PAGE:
Hip hop, and you don't stop: this Carhartt WIP radio show brings you Chopped Herring Records, founded in 2001 in Manchester by collector, rare vinyl eBay merchant, and DJ Bob Lipitch aka Pro Celebrity Golf aka Chubby Grooves. Since the beginning his label releases limited edition hip hop vinyl - never released before recordings from back in the day and new music from today's artists - always dope and fresh. The Three Sinister Syllables LP by the artists Pro Celebrity Golf and Jay Glaze from 2004 is probably the record, that put the UK label on the global hip hop map. Others artists from their big roster include old and current stars like Action Bronson, Masta Ace or Stetsasonic, as well as new names like Epidemic from South Florida, Timeless Truth from NYC or US duo OG Aborigines amongst many others. Many of them are included in our Carhartt WIP Chopped Herring Records radio show that was mixed by Mr Sonny James & Matthew Law of the Illvibe Collective out of Philadelphia. As usual we spoke to the man behind the label. Below all words that Bob Lipitch aka Pro Celebrity Golf aka Chubby Grooves dropped on our questions.
Hi Bob, can you introduce your work as a DJ, producer and your label Chopped Herring a bit to our readers?
Bob Lipitch: Sure can! I own and run Chopped Herring Records, a small, totally independent hip hop label focusing on small runs of vinyl and very recently cd's [just as they have "offishally" been deemed obsolete].
Do you see yourself as a DJ, producer, label manager or just passionate music lover?
Bob Lipitch: All of the above. Not a huge fan of music, but I get by...
What was your musical intake when you were younger?
Bob Lipitch: Non-stop music from a fairly early age. Always copping wax from the abundance of 2nd hand vinyl spots in London - Record & Tape Exchange record store crawls were what weekends were all about in the 80's....
What was the impetus behind the start-up of Chopped Herring in 2001?
Bob Lipitch: I was a DJ and representing Fat City Recs in Manchester for many years, but was looking to express MY feelings about the music and the culture. I setup Herring to do it my way...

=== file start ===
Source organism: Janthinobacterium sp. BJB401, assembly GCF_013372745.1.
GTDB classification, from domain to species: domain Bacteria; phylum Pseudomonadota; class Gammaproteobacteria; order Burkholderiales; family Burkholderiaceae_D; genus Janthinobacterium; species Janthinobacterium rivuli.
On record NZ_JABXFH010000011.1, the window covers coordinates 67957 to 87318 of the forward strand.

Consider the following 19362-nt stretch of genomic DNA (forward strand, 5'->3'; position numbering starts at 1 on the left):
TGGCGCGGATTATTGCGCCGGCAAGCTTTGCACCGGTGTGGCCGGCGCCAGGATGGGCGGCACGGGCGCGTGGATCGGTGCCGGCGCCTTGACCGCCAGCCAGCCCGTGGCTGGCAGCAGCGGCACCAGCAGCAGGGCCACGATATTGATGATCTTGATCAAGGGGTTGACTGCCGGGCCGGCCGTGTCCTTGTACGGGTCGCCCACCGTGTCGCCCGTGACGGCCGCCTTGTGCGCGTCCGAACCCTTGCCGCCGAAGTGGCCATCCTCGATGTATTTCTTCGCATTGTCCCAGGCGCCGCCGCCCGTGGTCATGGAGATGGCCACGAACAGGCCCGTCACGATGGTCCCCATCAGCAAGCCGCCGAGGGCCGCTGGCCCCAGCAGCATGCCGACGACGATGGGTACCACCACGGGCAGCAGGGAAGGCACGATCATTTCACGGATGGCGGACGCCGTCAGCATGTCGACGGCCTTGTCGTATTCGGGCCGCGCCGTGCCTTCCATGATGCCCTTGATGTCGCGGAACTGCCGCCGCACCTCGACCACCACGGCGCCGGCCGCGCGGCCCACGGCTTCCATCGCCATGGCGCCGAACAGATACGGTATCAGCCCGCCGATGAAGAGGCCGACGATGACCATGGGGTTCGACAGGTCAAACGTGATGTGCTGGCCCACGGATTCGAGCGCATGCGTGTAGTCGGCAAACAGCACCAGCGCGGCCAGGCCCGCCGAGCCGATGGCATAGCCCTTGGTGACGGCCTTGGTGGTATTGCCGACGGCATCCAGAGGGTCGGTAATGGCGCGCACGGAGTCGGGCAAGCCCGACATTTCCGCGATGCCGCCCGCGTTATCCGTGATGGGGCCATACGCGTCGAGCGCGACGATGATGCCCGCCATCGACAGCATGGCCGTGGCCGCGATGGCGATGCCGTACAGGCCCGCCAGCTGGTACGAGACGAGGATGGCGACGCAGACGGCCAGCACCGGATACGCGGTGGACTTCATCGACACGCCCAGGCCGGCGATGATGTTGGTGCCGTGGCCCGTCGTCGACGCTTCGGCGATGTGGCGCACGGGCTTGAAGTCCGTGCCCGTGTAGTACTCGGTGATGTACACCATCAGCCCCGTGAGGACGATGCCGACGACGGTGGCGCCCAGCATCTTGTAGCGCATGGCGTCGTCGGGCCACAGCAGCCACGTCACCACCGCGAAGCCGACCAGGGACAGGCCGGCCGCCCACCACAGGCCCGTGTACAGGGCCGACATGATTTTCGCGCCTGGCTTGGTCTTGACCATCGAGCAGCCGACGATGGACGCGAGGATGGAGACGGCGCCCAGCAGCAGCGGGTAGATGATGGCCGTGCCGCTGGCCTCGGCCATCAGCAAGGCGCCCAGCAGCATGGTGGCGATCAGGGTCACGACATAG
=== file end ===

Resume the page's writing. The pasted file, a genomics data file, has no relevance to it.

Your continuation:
If you could describe the Chopped Herring sound in one sentence, what would you say?
Bob Lipitch: Independent, customer-focused, vinyl-based diggers label.
Do you think people get the idea behind Chopped Herring Records? Are the fans/buyers either into the reissue/ never before released music from way back or into the new stuff like Action Bronson as well?
Bob Lipitch: The heads cop everything - old and new. The running theme is dopeness - whether it be an unheard demo from 1990 or a new young artist out of NYC - if it's classic, it's classic...
Would you consider Chopped Herring as a re-release label? Or is it just about fresh music no matter the year?
Bob Lipitch: I very rarely re-release/re-repress something - in fact I'm trying to think if any of the releases are straight re-releases. I always will try to include unreleased music - straight reissues are kind of boring and the only real reason to touch any old record is to add to it, whether sound quality-wise or by displaying more of the artist's work.
What about unearthing lost music - hip hop and other genres? Will there be an end to it and everything's revealed with no more holy grails to look for?
Bob Lipitch:Well I do mess with traditional "Grails" aka records that are stupid hard to find and of course they will run out - but finding great unreleased music, I believe, will continue for some time. I'm hearing new old stuff all the time....
Is there a typical process in releasing old music after all those years or does the music finds you nowadays? Which part do you like most in releasing music?
Bob Lipitch: Both - I search for specific projects or artists and they also come to me. Sometimes artists I'm in the process of looking for hit me up. I most like the surprise of the drop - it's kind of like spinning - you drop a dope tune out of nowhere and the crowd loves it - that's why I almost always never announce a release until pre-orders go live.
What about the quantity of copies of your releases? They are all strictly limited, often gone within minutes. Never thought of increasing them, or is it just some kind of releasing, you stick to since the beginning? (Maybe as a bow for those early customers who preordered and are loyal followers?)